Combat Overwhelm By Planning Ahead With Three Key Areas: Yours, Theirs & Fluff

I’ve witnessed recurring patterns throughout my years spent helping others with their marketing. Well-meaning people tend to get stuck in either big, lofty plans or small, minute details. Both ways of getting stuck are problematic as they inhibit results. The lofty plans are overwhelming and hard to fulfill, while the detailed plans may never get completed because they’re too perfection-oriented.

The crux of my book, A Modern Guide to Public Relations, focused on the detail-oriented types. Understanding that those caught in the debilitating state of perfection will only be held back by their own good intentions, I explained the how-to of PR and the idea of simply getting started. After outlining a little bit about what makes the news, I taught readers how to take action without spending too much time planning.

However, after the book published, I realized that actually Veracity doesn’t follow that model. Instead, every retainer account is led with a plan that details specific monthly action items for paid, earned and owned media. While our plans may be detailed, I have created a paired-down planning template for those without the luxury of an outside party’s help.

My aim is to assist others to achieve marketing success, since I know it’s possible for anyone to leverage the abundance of existing opportunities. The planning template is meant to be “quick and dirty” to get those inhibited by perfection started, or to help organize the overactive brainstormers, and even to offer veterans a new approach. Here’s how to start planning.

Planning Your Content Marketing

Start With No More Than Four Audience Types

All planning should begin by considering the audience, so the template first asks you to list no more than four audience types. Sticking to a limited audience, you can better ensure your ideas will resonate with the right people. If there are multiple audiences, try to prioritize them in order of importance, so you can designate an appropriate amount of campaign focus to each.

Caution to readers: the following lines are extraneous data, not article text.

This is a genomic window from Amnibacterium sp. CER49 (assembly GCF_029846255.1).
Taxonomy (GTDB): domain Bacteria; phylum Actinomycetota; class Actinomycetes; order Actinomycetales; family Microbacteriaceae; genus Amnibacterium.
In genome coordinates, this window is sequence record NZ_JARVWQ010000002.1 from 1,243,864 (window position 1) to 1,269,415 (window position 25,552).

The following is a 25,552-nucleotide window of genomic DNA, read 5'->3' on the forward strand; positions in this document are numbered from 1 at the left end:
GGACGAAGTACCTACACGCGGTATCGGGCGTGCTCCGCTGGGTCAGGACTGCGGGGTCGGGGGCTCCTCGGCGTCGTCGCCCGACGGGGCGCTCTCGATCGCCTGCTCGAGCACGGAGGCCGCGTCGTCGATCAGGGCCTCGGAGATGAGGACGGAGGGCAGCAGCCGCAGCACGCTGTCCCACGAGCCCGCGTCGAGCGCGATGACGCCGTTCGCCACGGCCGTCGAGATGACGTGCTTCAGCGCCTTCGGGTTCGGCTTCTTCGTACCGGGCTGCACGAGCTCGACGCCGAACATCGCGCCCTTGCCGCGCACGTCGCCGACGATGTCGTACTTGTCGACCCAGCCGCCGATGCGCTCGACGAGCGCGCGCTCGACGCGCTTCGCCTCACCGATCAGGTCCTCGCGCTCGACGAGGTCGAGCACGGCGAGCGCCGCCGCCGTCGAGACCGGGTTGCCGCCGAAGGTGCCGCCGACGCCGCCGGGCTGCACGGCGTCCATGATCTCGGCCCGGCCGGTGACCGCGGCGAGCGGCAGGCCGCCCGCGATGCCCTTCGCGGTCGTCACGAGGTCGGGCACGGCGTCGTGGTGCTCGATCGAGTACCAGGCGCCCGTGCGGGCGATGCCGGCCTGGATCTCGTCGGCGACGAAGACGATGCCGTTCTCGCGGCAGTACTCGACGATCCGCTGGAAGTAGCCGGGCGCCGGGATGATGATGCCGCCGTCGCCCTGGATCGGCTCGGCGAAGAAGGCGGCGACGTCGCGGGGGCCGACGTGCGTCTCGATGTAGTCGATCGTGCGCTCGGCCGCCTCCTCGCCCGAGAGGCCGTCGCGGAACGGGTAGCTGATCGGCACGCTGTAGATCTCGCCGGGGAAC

For example, B2B organizations could consider both their trades (the industry they’re in) and verticals (the industries their prospects are in) as audiences. Although it may be counterintuitive, businesses may consider their trade as an audience because attention among their trade can bring clout.

Meanwhile, B2C organizations could consider the key demographics of each audience segment to target individually as unique audiences.

Taking an approach that narrows audiences gives you an efficient way to connect outreach ideas with the appropriate audience(s) and ensure your tactics are applied evenly or according to your priority order.


A Circular View of the 12 Months Ahead

Next, the planning template breaks down the coming 12 months in a horizontal format. By doing that, it gives you an at-a-glance view of your anticipated plans, allowing you both consistency and flexibility to make changes along with any fluctuations in audiences and the market landscape.


Consider the Three Categories: Yours, Theirs, and Fluff

You’ll see that across the 12 months, the template is broken down into three categories: Yours, Theirs, and Fluff. By thinking about your approach in each, it will hopefully help spark ideas and bring a further structure to your plans. The three categories, along with what to do with them, are explained below.


Yours: Your News and Happenings

“Yours” refers to the business or organization/entity you represent. Here, you can plot out all the new happenings with your organization or its key leaders. Since this section outlines what’s new, many of these ideas could be used for all types of marketing, even earned media because generally news coverage should be about just that the news and this is your news. While not all ideas will be strong enough for news coverage, don’t hold back. Allow yourself to brainstorm, because while not “newsworthy,” some ideas could translate into other types of marketing. It’s also okay if the month in which you’ve listed an idea changes, since marketing plans are always a moving target.


Theirs: Audience News and Happenings

In this category, consider what’s occurring around your organization or what your key audiences may be participating in. This step takes an outside look at what’s happening in your industry and the industries you serve, as well as your local community or those that are affected by your business endeavors. Include topics that will be on your audience’s radar, such as industry events for B2B companies or community events for B2C companies. At this juncture, you don’t even need to know what the level of participation may be in each event, just get it on the calendar to consider marketing around it.


Fluff: Holidays, Seasons and Awareness Days